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Leadership and the New Principles of Influence – An LMA Recap

“Be more human.”

That was the closing advice from the LMA’s keynote speaker, Dan Pink, at this year’s conference.

While it was easy to compare Pink to the previous two years’ keynotes (Kat Cole and James Kane) and find him a bit lacking, especially when it came to audience engagement on Twitter, he still offered some great tidbits of information for us to takeaway (and many of the live tweeters following along offered a lot of strong praise for the speech).

Anecdotally, when speaking with several regular LMA attendees, they told me that they felt as though the keynote should be more of a “rah rah” type of presentation to pump up legal marketers, but instead, this was more for and about our lawyers.  I agree with that assessment, so the lawyers among my readers may find more value in the content from Dan Pink.

For a much more concise recap of the session than I’m about to offer, check out Heather Morse’s post right from Pink’s presentation.

LMA tells us that:

Leaders at every level today confront two stark realities. First, in these fiercely competitive and endlessly turbulent times, they must do more with less. Second, the old-school management techniques we’ve long relied on to produce results frequently fail. Enter Dan Pink, best-selling author of Drive and To Sell Is Human, with a fresh approach.”

Drawing on a rich trove of social science and cutting-edge practices from organizations around the world, Pink will demonstrate the new ways leaders are persuading, influencing and motivating others. He will show the power of underused techniques such as perspective-taking, problem-finding and using purpose as a motivator – and offer concrete steps to put these ideas into action.”

In this entertaining and provocative presentation, you will learn:

  • Why changing people’s minds often matters less than giving them an ‘off-ramp’ to act;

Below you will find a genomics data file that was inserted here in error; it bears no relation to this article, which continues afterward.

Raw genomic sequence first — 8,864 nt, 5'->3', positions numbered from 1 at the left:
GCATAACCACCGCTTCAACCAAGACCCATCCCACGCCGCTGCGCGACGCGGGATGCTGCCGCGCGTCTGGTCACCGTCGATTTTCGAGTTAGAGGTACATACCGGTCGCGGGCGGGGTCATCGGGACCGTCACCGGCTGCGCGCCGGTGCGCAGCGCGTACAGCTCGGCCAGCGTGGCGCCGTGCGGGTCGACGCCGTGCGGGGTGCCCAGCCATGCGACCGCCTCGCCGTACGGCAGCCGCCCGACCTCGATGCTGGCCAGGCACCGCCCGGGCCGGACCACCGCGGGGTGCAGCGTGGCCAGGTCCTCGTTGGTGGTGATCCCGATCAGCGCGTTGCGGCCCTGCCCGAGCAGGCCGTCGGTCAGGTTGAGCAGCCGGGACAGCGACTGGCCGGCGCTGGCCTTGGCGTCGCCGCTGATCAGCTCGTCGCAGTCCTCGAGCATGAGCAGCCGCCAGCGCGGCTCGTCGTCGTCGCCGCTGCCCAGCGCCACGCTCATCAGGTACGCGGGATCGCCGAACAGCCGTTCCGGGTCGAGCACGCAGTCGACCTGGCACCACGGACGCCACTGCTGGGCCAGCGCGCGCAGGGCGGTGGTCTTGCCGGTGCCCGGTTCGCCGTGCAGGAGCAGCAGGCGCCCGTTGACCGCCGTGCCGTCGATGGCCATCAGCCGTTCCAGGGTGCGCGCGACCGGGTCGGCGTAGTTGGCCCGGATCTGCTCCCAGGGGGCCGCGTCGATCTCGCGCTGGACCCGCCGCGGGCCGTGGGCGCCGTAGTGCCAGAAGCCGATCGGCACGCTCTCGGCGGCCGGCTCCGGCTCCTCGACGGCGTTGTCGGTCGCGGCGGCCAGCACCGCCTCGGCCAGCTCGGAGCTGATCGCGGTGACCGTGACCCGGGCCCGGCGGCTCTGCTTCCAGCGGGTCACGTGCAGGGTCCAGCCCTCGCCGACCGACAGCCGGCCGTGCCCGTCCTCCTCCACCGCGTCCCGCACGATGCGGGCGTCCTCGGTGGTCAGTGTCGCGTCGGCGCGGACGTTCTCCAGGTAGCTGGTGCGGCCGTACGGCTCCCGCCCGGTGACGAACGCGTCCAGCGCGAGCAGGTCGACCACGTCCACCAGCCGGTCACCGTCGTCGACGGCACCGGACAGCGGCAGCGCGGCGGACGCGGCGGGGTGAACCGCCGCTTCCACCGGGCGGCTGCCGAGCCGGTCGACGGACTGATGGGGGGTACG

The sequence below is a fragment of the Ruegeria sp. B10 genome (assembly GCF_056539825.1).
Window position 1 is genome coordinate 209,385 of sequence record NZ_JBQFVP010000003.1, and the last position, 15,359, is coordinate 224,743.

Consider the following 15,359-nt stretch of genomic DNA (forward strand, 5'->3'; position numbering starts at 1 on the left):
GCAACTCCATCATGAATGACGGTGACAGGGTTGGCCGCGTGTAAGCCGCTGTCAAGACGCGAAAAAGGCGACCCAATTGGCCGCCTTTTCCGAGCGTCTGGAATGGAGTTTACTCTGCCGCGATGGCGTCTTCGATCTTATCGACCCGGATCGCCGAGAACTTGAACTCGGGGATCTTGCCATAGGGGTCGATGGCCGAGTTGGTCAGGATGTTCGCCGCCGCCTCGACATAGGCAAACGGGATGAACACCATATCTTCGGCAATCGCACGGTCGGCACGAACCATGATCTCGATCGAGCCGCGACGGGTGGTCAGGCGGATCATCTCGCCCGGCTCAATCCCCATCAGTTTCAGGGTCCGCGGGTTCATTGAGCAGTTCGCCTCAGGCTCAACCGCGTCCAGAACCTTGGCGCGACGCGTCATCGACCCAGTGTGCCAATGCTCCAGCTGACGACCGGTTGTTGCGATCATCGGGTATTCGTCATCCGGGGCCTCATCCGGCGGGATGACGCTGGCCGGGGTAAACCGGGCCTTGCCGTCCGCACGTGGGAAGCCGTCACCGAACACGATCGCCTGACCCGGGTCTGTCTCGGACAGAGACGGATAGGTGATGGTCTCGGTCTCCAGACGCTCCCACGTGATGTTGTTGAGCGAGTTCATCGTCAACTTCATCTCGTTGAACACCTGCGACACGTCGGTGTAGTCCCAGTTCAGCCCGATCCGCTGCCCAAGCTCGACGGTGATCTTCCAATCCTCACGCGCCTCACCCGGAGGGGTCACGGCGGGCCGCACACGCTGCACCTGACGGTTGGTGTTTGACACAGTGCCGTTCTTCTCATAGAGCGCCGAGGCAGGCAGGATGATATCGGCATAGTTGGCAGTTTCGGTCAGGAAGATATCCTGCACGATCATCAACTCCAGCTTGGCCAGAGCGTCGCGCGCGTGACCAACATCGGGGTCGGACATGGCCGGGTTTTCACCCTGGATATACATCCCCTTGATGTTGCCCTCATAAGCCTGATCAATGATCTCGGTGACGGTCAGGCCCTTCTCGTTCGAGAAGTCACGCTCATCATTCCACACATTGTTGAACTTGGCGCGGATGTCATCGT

• Why the most persuasive leaders aren’t introverts or extraverts[sic], but ‘ambiverts’;
  • 3 rules for taking the perspective of those you lead;
  • How the principles of improvisational theater can help you overcome resistance;
  • 5 ways to frame your message for maximum influence.”

It turns out that Pink is a lawyer himself. He started his presentation by telling us that:

A long time ago, in a moment of youthful indiscretion…I went to law school.”

How did he do? Well, his Twitter bio explains it all – apparently, he made the top 90% possible. However, he did let us know that

Law school increased my earning power…because I met my wife.”

One Insight

The format of Pink’s presentation was to give us one insight, three principles and five takeaways, starting with the insight (we’ll get there shortly).

For his latest book, Pink interviewed 7,000 people, asking them to tell him the first word that comes to mind when they think of “sales” or “selling.” Among others in the top 25, we saw:

  • Pushy
  • Hard
  • Yuck
  • Ugh
  • Difficult
  • Annoying
  • Sleazy
  • Slimy

From this, we can extrapolate that people don’t like the word sales. Lawyers are no different.

And who is sales’ slightly more intellectual cousin? Marketing.

Our goal is to take away these words when thinking about sales (and marketing).  This “icky” word cloud that Pink showed us is what it feels like in a world where the seller has more information than the buyer – it’s a world of information asymmetry: no information, no choices, and “buyer beware.” This makes the buyer feel like the seller could rip them off.

But we no longer live in a world of information asymmetry. We are now living in a world of “seller beware.” Why? Because buyers have information. And that is our one insight:

Buyer Beware –> Seller Beware

Technology is shifting the power from the buyer to the seller. Firms and companies can say whatever they want, but the seller has a lot more resources.  The world of sales has changed a lot more in the last ten years than in the past 100. We’re at information parity – the “zero moment of truth.”

Part of our role as legal marketers then, is to educate our lawyers that we’re in this world of “seller beware.” And because of this, the “low road” is now blocked, forcing everyone to the high road.

Three Principles

Pink then moved on to his three principles for us, which is redefining the ABCs of sales. Now we have:

  • Attunement
  • Buoyancy
  • Clarity

These are the three qualities that we’ll need to succeed in a world of “seller beware.” So what do these means?

Attunement